Ari Marmell's dark fantasy story Black Crusade was planned to be the first book in Ravenloft Dominion series, but it had been canceled (the whole line had been canceled anyway), only to be reissued as a free PDF book at the Wizards of the Coast website.
I won't review it because it's a free book, but I've read it and I can say this: it's an interesting book. It doesn't quite succeed in capturing a sense of horror as the book is more gory than scary, but I like the concept behind the story. We have a brand new domain, Malosia, which is waiting for its darklord. Our hero is a knight from the Crusade who is blinded by vengeance and in this story he pursues his enemy, a rogue priest who has turned to dark and forbidden magic. If you are used to the way Ravenloft works, you can guess easily who the darklord of the realm will be, but the journey in getting to that point is quite interesting.
What can be improved? This book suffers from too much head-hopping, for one. The author mixes up not only POVs, sometimes within a single paragraph, he also muddles the situation further by sometimes pointing out things from a character's POV, things that this character shouldn't be able to discern. Also, it seems like of all the three books published under this line, only Samantha Henderson seems to get the balance between character introspection and action right with Heaven's Bones. That one has excellently drawn characters - even the villain has a human aspect to him, which makes him doubly more terrifying. Here, the author didn't allow enough glimpses into the characters' heads. Diederic ends up rather on the cardboard "blinded by zeal" side. Mr Marmell also commits the cardinal sin of wasting time focusing on some characters only have to them vanish from the story at some point, never to be seen again.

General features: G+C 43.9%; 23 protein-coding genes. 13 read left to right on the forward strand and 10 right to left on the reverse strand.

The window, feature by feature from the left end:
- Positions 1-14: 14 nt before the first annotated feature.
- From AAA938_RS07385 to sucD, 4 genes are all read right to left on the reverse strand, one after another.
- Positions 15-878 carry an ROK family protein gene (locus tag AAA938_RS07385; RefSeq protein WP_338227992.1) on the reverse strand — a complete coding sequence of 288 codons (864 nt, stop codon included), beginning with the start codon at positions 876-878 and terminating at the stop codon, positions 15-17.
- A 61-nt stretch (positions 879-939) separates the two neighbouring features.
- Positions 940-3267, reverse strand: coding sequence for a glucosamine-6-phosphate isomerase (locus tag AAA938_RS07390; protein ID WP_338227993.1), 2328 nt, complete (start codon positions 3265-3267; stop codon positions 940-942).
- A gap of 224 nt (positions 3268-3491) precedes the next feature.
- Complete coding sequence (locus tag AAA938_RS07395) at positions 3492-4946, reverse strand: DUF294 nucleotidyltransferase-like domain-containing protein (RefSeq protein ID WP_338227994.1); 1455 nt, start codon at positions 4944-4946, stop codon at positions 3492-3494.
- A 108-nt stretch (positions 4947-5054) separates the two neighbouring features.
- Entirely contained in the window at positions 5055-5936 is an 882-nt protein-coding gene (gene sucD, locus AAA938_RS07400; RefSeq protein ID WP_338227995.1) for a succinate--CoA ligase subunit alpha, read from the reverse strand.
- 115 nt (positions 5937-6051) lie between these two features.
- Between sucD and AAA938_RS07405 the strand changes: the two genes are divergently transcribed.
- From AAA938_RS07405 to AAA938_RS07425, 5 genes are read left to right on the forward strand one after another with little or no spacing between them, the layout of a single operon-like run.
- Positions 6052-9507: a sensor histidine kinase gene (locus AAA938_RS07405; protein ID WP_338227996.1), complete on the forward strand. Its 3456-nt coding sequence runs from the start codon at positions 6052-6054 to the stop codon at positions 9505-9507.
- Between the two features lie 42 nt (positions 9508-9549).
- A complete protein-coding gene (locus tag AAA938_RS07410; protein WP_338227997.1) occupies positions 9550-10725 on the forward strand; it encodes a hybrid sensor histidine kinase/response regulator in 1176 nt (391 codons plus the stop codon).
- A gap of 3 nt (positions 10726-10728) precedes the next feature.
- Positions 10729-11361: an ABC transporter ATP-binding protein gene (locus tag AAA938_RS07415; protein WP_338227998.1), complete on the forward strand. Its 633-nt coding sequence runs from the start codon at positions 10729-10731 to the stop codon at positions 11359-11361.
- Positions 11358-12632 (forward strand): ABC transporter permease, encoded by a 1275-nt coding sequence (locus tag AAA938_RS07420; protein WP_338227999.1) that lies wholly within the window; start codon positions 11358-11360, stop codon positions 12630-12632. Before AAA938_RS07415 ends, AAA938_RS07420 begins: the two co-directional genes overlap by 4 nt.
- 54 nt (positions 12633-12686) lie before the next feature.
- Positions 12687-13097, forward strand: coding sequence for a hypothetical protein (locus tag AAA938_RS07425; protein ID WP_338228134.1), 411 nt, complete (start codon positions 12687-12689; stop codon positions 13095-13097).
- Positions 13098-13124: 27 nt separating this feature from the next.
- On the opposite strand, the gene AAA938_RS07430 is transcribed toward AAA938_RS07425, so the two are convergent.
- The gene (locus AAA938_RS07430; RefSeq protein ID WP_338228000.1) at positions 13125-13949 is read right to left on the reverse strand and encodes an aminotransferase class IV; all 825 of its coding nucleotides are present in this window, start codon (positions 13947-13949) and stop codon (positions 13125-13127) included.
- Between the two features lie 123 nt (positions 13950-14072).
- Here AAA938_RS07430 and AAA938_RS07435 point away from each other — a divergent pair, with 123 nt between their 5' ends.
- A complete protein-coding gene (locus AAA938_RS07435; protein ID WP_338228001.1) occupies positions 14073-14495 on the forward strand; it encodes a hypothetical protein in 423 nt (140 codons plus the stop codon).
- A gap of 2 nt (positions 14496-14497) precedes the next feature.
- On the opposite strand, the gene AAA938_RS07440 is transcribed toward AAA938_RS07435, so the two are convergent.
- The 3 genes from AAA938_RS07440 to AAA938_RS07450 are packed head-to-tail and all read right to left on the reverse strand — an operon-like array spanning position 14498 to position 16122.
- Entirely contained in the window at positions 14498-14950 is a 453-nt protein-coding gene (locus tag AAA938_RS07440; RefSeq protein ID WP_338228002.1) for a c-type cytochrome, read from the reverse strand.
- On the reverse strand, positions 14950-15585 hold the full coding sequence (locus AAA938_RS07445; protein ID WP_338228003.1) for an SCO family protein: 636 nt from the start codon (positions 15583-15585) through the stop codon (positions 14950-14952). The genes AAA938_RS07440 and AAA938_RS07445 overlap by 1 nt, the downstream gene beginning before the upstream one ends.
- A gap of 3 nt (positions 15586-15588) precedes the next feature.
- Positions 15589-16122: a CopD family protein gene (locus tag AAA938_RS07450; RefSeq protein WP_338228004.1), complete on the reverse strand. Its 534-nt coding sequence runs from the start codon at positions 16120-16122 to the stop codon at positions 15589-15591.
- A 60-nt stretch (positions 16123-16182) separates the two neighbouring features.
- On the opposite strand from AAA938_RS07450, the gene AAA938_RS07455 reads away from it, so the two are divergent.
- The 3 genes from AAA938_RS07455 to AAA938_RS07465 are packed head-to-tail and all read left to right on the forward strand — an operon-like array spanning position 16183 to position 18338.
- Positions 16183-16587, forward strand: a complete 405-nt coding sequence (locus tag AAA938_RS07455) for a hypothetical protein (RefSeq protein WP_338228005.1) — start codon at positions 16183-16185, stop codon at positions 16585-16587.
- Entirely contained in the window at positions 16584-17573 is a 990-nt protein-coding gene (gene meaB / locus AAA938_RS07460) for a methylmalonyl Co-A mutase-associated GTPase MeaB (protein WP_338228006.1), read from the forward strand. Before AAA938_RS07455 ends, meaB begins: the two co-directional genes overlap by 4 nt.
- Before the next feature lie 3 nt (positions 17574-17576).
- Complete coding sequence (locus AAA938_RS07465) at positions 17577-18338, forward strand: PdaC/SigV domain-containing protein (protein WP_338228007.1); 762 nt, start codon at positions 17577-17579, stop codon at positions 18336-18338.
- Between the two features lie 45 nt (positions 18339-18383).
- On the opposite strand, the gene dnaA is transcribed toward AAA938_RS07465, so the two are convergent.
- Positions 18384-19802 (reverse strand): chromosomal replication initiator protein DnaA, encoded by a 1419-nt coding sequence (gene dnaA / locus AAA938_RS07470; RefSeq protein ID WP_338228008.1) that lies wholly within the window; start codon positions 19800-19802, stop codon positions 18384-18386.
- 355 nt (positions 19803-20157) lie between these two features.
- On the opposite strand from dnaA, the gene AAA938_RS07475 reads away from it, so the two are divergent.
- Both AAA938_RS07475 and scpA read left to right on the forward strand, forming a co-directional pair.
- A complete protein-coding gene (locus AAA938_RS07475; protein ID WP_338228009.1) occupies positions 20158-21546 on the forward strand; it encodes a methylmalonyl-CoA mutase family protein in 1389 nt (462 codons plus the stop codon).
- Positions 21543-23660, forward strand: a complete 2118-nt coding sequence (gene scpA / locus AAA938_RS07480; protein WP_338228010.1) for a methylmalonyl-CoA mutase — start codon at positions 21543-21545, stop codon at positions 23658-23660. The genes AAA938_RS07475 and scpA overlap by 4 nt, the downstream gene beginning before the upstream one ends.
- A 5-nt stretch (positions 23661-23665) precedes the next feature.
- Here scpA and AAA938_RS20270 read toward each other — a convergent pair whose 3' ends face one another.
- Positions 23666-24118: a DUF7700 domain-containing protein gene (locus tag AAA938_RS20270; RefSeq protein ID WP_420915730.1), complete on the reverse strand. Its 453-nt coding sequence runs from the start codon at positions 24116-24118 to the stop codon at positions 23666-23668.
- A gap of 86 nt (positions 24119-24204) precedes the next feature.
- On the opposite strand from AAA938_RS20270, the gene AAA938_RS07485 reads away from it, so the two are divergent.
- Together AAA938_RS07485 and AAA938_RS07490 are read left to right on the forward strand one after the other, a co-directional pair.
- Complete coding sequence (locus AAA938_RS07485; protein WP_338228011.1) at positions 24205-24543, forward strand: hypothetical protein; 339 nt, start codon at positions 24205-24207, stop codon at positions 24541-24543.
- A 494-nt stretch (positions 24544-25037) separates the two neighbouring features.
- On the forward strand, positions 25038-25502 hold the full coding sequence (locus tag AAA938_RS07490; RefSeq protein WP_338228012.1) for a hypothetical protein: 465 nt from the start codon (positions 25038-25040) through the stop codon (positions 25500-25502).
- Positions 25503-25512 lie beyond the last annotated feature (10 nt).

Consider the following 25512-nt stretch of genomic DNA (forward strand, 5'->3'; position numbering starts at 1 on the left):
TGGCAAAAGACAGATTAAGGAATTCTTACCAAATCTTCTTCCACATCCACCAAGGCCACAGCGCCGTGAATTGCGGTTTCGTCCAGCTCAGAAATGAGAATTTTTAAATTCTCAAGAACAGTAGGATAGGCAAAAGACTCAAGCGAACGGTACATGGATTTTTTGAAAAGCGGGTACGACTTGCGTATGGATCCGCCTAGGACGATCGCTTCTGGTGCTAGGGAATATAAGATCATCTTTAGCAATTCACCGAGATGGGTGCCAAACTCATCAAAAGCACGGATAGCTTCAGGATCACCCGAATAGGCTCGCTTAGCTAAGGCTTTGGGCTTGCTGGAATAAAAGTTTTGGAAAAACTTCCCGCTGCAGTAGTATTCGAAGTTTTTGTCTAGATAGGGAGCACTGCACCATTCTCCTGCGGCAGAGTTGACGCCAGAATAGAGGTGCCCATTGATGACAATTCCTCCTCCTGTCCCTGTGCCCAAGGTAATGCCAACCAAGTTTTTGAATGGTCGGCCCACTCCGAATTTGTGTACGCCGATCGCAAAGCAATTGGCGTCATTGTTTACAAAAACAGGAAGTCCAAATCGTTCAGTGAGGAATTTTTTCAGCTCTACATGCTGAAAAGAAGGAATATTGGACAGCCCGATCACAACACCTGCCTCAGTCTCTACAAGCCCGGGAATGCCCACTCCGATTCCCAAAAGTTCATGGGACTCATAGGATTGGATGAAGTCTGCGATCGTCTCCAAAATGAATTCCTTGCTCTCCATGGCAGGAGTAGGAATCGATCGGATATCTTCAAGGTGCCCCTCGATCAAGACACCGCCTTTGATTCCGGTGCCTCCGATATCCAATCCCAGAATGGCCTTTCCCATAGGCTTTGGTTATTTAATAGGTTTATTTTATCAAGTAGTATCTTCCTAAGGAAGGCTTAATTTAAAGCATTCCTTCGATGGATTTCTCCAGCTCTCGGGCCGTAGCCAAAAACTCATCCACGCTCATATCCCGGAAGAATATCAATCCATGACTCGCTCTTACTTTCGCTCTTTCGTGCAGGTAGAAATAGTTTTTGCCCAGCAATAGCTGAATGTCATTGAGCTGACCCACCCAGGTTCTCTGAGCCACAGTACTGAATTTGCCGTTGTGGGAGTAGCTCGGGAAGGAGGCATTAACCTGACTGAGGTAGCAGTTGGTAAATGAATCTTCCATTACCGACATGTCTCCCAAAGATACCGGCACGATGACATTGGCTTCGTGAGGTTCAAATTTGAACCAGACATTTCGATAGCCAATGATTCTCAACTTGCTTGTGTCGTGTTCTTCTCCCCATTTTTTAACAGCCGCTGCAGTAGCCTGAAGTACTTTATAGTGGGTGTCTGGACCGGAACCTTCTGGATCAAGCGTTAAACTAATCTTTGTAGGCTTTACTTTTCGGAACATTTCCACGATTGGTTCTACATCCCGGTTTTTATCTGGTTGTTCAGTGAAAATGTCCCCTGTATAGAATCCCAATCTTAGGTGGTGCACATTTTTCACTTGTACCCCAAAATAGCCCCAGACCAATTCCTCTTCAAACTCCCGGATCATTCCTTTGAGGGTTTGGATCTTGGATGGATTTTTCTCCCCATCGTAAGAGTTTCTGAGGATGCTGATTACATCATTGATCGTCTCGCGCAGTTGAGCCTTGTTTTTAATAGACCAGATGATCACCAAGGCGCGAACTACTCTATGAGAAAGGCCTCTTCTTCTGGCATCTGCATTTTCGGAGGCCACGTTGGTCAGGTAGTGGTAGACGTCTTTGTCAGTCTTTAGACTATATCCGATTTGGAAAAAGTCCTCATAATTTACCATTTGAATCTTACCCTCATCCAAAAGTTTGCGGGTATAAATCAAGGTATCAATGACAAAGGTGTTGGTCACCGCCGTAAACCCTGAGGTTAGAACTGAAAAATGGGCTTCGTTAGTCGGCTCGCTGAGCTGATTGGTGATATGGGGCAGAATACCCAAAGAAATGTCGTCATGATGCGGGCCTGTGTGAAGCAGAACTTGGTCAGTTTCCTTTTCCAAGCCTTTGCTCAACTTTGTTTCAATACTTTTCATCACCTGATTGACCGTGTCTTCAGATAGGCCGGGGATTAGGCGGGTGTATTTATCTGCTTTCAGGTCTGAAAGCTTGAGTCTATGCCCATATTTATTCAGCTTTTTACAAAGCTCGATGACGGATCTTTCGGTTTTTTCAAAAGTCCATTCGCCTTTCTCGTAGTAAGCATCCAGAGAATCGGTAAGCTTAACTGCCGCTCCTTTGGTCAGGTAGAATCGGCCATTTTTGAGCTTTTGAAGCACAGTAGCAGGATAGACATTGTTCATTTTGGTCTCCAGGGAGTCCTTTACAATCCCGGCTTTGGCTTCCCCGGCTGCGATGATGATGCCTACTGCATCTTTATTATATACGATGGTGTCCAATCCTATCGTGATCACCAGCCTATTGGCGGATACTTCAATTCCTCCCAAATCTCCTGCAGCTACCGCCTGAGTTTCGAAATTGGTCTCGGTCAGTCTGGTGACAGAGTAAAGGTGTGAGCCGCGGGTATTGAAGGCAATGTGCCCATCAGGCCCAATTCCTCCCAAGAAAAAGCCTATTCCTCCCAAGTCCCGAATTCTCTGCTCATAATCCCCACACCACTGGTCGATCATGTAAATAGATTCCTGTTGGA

Oh, and historical accuracy purists, be careful: Diederic speaks like a 21st century guy here.
Anyway, if you collect Ravenloft's books published by TSR years ago, you may be happy to know that this book is closest in feel to those books. This also means that this book can sometimes resemble a tabletop RPG transcript too much, sigh. Nonetheless, the concept of the story is very interesting: Malosia is definitely more intriguing and darker than the Inquisition-plagued canon domains of Nidala and Tepest, that's for sure. All in all, this is a readable book, entertaining in many ways. I'd rank this book higher than David A Page's very problematic Mithras Court but considerably lower than Heaven's Bones.